BY DAVID WEINBERG
FOR THE DAILY
Published June 1, 2003
Papyrus scrolls, one of the most ancient of communications media, is seeing new life thanks to the internet. The University is at the forefront of a project to make the nation's largest papyrus collections available to both researchers and the general public online.
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According to a written statement from the University, the National Endowment for the Humanities recently granted the University $350,000 to continue and expand the 20,000 entry Advanced Papyrological Information System database.
APIS, started at the University in 1996, is a "virtual library" of digital images and information pertaining to the external and internal characteristics of each papyrus, President of the American Society of Papyrologists and Prof. of Papyrology Traianos Gagos said.
Of the approximately 7,000 artifacts in the University's collection, which is one of the largest in the country, about 3,000 are entered in APIS said Prof. of Classical Studies Arthur Verhoogt, adding "there's still work to do."
The University's collection includes many well-known texts, one the of most famous being the oldest manuscript of the letters of St. Paul from around 200 A.D., Verhoogt added.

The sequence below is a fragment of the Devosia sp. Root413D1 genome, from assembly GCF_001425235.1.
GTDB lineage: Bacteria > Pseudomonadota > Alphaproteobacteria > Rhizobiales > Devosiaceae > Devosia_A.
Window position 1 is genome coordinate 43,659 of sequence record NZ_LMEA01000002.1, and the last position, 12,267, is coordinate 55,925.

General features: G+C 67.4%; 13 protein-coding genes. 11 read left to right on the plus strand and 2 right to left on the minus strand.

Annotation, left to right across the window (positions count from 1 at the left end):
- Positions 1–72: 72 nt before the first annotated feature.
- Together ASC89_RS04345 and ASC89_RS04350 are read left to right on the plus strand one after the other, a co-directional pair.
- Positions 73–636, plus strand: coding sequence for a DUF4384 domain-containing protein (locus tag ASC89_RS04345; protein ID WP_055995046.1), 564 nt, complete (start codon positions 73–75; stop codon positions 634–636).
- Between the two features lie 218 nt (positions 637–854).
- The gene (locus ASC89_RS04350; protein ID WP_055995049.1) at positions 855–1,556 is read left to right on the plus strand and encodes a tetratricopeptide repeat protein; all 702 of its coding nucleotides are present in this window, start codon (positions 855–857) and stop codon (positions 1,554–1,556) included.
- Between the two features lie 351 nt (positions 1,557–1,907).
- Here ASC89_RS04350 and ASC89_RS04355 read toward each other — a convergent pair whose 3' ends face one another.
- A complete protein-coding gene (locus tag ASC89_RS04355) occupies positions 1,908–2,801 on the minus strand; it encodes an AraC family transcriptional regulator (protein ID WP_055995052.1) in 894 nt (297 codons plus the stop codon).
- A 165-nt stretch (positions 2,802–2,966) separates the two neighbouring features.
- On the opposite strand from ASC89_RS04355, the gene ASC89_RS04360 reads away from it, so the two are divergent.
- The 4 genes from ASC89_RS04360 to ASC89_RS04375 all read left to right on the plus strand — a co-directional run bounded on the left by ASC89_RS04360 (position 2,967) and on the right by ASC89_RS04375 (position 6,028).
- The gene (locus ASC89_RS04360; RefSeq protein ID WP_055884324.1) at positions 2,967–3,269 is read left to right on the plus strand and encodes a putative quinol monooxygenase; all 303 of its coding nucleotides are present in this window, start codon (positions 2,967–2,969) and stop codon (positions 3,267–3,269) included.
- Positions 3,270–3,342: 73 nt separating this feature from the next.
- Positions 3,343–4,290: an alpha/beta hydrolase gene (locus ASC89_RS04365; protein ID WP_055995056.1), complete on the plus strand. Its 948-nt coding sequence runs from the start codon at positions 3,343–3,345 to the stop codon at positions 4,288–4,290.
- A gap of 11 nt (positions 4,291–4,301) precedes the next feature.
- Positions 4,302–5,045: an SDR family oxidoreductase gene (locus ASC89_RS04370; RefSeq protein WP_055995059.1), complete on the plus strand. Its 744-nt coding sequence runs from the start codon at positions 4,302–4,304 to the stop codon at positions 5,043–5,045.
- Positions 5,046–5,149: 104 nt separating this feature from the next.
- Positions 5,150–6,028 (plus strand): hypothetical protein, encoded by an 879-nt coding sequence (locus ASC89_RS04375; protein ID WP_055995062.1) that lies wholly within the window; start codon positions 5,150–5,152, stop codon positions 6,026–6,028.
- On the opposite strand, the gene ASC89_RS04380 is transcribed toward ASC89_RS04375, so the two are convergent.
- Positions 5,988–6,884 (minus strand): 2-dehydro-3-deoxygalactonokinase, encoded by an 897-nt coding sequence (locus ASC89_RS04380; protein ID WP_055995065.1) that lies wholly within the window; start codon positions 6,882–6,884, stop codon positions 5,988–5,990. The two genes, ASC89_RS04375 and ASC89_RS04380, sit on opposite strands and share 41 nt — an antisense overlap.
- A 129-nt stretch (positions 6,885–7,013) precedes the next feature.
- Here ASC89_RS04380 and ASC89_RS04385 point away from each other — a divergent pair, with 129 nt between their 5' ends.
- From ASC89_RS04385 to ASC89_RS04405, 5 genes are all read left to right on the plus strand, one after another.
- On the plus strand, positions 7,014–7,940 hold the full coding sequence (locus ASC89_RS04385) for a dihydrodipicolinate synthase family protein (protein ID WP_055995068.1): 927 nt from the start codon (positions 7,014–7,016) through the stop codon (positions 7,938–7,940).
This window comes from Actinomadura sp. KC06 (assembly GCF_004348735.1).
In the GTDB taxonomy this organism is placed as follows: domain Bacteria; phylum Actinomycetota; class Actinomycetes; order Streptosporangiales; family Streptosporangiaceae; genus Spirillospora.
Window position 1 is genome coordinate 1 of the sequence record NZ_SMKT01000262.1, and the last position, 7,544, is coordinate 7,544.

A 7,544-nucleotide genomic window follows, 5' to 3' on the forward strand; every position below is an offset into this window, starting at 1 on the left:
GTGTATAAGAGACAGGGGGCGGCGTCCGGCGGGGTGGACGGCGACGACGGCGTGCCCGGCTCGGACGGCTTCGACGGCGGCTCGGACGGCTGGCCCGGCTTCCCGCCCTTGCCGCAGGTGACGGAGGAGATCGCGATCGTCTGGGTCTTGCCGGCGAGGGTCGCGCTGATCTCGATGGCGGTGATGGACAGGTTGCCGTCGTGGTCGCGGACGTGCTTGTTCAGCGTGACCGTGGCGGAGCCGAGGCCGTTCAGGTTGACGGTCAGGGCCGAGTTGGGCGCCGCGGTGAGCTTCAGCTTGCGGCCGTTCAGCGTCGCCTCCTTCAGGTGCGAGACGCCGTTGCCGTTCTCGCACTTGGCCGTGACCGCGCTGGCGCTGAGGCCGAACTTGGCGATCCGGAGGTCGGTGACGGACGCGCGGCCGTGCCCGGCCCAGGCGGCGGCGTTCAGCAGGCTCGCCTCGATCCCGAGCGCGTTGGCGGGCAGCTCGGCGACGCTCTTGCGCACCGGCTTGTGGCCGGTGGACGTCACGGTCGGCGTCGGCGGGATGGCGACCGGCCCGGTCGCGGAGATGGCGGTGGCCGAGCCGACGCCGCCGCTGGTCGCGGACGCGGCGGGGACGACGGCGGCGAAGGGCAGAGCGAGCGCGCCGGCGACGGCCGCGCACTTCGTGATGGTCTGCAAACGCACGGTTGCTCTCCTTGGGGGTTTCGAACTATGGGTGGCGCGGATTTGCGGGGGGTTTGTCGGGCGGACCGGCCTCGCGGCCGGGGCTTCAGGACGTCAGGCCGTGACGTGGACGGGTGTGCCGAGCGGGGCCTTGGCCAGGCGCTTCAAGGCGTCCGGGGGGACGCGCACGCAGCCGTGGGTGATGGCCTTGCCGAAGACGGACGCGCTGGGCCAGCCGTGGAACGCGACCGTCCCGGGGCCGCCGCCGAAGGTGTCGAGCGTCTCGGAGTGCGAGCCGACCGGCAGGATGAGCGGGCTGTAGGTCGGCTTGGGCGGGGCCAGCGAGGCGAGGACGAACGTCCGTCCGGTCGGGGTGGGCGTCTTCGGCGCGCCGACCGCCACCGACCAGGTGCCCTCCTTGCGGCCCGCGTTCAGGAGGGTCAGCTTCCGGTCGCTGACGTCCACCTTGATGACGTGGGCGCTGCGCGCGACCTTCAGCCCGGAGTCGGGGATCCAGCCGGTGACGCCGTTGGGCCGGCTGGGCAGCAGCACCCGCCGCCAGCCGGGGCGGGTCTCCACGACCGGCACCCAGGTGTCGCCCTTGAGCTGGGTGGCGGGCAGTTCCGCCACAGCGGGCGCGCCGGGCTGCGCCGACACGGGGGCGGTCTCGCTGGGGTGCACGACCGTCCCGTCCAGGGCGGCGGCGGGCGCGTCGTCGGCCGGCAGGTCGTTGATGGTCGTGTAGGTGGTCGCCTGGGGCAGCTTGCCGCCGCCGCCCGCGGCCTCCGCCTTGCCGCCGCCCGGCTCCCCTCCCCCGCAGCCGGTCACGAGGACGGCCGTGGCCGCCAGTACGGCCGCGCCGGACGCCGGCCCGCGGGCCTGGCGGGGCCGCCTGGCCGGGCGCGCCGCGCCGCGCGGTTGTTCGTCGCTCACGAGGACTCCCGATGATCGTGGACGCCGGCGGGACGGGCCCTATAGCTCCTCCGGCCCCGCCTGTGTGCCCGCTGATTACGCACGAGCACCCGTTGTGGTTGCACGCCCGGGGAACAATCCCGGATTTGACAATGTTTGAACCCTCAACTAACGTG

"Conceived originally as a cooperative project among the six larger papyrus collections in the U.S., APIS has evolved into a global consortium effort that, at present, encompasses virtually all American institutions with papyrus collections and several European partners," Gagos said.
These institutions include Columbia, Duke, New York University, Princeton, Stanford, and The University of California at Berkeley nationally and Oslo University at Norway and Oxford University among others internationally, Gagos added.
Besides making these collections readily available to the general public, APIS is used for classic civilizations classes and by researchers to "find parallel texts" by being able to see if different scrolls are written by the same hand, Verhoogt said.
"The primary funding source for APIS has been the National Endowment for the Humanities, the local institutions, and in our case also one private donor," Gagos said.
Papyrology is the study of ancient texts, mostly in Greek and Latin, from Egypt written in ink on papyrus, as well as on pot-shards, wooden tablets, parchment, and linen, Gagos said.
The field involves deciphering these texts (along with texts from other parts of the world that are now Italy, Jordan, and Israel), translating them and setting them into their socio-historical contexts, Gagos added.
APIS will continue to grow and add new collections, as the University of Crete, Greece and the Freer Gallery of the Smithsonian have recently expressed interest in becoming members of APIS, Gagos said.
APIS can be accessed by the general public at www.columbia.edu/dlc/apis